As cybersecurity incidents have increased dramatically in recent years, so have regulatory investigations and litigation. Regulators and plaintiffs regularly ask for production of forensic reports and other documents relating to internal investigations of data breaches, ransomware and other incidents, and the limits of legal privilege over these materials are being tested on both sides of the border. As businesses continue to develop their incident response plans, boards and management should be aware of recent cross-border trends questioning the scope of lawyer-client, work product and litigation privilege over cybersecurity investigations.

Legal landscape in Canada

Cybersecurity incidents are usually closely managed by in-house or external counsel, given that the cause, consequences and response to the breach ties closely to the organization's legal and regulatory risks. Correspondence, internal reports and expert assessments of incidents are routinely labelled privileged because they are requested by counsel or created to support the analysis of the company's legal exposure. However, courts are just starting to test the strength and breadth of those privilege claims in Canada.

The Ontario Superior Court considered this issue in Kaplan v. Casino Rama Services Inc., a proposed class action relating to a cyberattack on a casino. The plaintiffs sought production of a third-party investigative report, communications, and security audit records1. Casino Rama claimed privilege over the records. The court declined to rule on the privilege claim itself, but instead focused on waiver of privilege and relevance. Casino Rama had to disclose portions of the records it referred to in its certification materials (thereby waiving any valid privilege) and which were relevant to class size and scope (as opposed to broader issues of relevance to the merit of the claim if certified)2.

A more common scenario involves a regulator's request for a forensic report about a data breach in the course of an investigation. Typically, the forensic firm was hired and instructed by counsel and the report is marked privileged on the basis that it supports counsel's legal advice to the client. But the report also includes detailed factual information about the evidence relating to the security compromise.

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This issue came before the Ontario Information and Privacy Commissioner (IPC) following a cybersecurity attack on LifeLabs. In 2019, LifeLabs notified the IPC that it had suffered a compromise of personal and health information of approximately 15 million customers3. The IPC requested documents from LifeLabs relating to the incident and its internal investigation4.

LifeLabs claimed litigation and solicitor-client privilege over various documents, including security testing and communications with hackers by its incident response advisors, as well as correspondence with third parties involved in its concurrent litigation defence5. Unless explicitly authorized by statute, Canadian regulators cannot compel production of privileged information to decide the validity of privilege claims. As a result, a privilege dispute between an organization and a regulator must be reviewed by the courts, or decided by the regulator on the basis of a description of the records only6.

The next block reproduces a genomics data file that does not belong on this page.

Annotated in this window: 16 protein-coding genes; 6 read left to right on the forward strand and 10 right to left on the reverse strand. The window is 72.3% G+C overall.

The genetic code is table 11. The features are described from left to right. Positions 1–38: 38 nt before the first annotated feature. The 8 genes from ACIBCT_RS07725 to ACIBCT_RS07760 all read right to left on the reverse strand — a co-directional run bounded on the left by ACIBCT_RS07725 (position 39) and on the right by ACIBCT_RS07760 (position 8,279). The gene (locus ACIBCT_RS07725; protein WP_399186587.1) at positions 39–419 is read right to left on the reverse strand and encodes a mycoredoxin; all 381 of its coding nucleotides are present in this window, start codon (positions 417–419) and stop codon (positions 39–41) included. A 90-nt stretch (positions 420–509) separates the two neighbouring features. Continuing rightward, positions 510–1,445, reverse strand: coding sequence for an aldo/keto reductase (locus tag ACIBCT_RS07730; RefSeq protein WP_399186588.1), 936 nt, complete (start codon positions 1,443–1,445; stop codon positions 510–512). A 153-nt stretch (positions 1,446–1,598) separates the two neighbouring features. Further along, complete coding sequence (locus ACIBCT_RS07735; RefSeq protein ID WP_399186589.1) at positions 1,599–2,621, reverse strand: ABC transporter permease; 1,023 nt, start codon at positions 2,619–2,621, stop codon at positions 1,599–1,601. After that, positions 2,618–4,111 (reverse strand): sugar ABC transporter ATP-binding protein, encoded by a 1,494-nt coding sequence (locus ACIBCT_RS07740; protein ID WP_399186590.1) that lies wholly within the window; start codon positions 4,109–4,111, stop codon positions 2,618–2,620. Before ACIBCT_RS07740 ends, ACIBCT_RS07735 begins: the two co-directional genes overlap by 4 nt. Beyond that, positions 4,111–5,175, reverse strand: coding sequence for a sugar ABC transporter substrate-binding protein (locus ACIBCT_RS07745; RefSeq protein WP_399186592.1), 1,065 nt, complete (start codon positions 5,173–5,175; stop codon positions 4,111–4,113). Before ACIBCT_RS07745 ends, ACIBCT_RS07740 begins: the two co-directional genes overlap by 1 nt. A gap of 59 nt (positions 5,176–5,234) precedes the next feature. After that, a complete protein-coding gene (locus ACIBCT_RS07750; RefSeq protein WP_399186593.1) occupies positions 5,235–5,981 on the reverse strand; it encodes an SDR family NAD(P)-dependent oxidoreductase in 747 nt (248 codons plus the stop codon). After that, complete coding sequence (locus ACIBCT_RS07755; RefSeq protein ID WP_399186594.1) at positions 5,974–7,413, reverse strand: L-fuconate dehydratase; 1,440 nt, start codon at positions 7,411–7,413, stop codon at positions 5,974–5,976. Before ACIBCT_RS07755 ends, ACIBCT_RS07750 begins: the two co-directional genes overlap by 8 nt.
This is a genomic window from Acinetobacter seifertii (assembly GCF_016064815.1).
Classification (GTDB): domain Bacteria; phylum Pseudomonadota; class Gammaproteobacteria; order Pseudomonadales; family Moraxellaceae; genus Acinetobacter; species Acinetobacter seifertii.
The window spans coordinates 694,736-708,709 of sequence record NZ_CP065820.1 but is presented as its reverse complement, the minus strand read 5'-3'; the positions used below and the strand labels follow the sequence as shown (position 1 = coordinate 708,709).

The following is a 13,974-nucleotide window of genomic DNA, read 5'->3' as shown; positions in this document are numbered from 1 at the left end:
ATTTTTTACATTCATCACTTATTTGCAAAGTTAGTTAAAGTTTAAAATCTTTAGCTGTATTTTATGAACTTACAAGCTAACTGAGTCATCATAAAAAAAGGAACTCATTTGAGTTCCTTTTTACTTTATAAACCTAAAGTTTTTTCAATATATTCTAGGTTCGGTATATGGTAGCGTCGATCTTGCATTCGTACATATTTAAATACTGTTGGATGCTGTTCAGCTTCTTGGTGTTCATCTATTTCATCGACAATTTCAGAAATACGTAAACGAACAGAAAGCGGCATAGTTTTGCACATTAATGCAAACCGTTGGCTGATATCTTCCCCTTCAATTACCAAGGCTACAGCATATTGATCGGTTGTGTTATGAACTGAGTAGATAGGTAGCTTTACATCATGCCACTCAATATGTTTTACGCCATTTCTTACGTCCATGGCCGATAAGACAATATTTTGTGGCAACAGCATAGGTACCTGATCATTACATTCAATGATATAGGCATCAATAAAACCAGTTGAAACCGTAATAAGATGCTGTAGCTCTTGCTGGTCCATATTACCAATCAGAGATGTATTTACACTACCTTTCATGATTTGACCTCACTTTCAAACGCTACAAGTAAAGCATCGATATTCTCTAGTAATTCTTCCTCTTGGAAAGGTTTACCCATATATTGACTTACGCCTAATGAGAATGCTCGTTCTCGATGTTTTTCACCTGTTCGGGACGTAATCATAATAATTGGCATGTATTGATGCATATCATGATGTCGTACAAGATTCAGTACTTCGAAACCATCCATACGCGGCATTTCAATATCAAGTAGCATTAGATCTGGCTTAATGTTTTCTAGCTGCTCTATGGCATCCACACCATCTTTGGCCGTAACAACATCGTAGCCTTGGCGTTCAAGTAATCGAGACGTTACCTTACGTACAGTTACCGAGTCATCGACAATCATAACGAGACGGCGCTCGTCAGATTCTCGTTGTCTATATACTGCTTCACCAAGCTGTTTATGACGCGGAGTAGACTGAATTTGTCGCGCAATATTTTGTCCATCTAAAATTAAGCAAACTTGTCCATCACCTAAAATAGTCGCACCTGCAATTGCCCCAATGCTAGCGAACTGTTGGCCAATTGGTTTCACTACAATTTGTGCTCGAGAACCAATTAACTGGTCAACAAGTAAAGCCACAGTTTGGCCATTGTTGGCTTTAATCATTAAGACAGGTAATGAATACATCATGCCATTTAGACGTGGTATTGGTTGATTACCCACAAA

To address the privilege objections, the IPC demanded the production of an itemized list of responsive documents describing "what documents exist and the basis for each claim"7. Unsatisfied with LifeLabs' response listing broad categories of documents, the IPC ordered production of third-party documents including forensic reports and internal analyses of changes made by LifeLabs in response to the breach8. Importantly, the IPC's reasoning turned on the lack of evidence provided by LifeLabs to justify its claims of privilege rather than a specific finding that the documents were not privileged.

The Commissioner noted that it is not enough for a party to have been subject to concurrent litigation for incident response documents to be litigation privileged9. LifeLabs needed to rebut a presumed inference that "the third party documents were necessarily also created in response to the operational needs of the company as it dealt with the breach"10. As well, the mere communication of third-party reports in LifeLabs' control to in-house or outside counsel did not necessarily give rise to solicitor-client privilege according to the IPC11. While LifeLabs indicated that it was seeking judicial review of this order, no public decision has yet been released.

Legal landscape in the United States

The law is relatively more developed in the United States, with a fact-specific body of cases leading to the recent decision in In re Capital One.

Capital One had a standing retainer with Mandiant, a well-known cybersecurity advisory and incident response firm. After Capital One suffered a cybersecurity incident, external counsel engaged Mandiant, under the umbrella of the existing business retainer, to report on the "technical factors" leading to the breach12. Capital One relied on the work product doctrine (which is similar to litigation privilege in Canada) to resist production of this report in a consumer class action13. The court found that re-purposing a standing business retainer into a legal retainer was insufficient to establish privilege because Mandiant offered Capital One the same services before the cyber incident as afterwards. Put another way, the existing business advisory services could not be re-papered by counsel to protect them from production in litigation.